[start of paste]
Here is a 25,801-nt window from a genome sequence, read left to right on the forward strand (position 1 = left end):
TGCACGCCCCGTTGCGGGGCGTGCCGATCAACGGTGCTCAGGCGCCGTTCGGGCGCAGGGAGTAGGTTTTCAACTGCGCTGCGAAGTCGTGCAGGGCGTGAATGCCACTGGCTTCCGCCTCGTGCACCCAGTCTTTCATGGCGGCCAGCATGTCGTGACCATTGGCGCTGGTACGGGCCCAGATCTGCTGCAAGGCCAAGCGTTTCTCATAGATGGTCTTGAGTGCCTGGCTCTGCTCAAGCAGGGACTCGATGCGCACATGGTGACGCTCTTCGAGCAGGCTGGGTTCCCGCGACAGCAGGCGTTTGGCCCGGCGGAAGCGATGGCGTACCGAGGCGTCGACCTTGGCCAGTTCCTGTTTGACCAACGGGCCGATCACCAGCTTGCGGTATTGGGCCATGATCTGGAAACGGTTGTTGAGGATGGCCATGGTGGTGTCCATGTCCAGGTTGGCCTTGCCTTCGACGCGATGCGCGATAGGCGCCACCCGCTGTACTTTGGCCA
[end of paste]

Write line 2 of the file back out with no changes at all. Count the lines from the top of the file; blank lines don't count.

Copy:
TGCACGCCCCGTTGCGGGGCGTGCCGATCAACGGTGCTCAGGCGCCGTTCGGGCGCAGGGAGTAGGTTTTCAACTGCGCTGCGAAGTCGTGCAGGGCGTGAATGCCACTGGCTTCCGCCTCGTGCACCCAGTCTTTCATGGCGGCCAGCATGTCGTGACCATTGGCGCTGGTACGGGCCCAGATCTGCTGCAAGGCCAAGCGTTTCTCATAGATGGTCTTGAGTGCCTGGCTCTGCTCAAGCAGGGACTCGATGCGCACATGGTGACGCTCTTCGAGCAGGCTGGGTTCCCGCGACAGCAGGCGTTTGGCCCGGCGGAAGCGATGGCGTACCGAGGCGTCGACCTTGGCCAGTTCCTGTTTGACCAACGGGCCGATCACCAGCTTGCGGTATTGGGCCATGATCTGGAAACGGTTGTTGAGGATGGCCATGGTGGTGTCCATGTCCAGGTTGGCCTTGCCTTCGACGCGATGCGCGATAGGCGCCACCCGCTGTACTTTGGCCA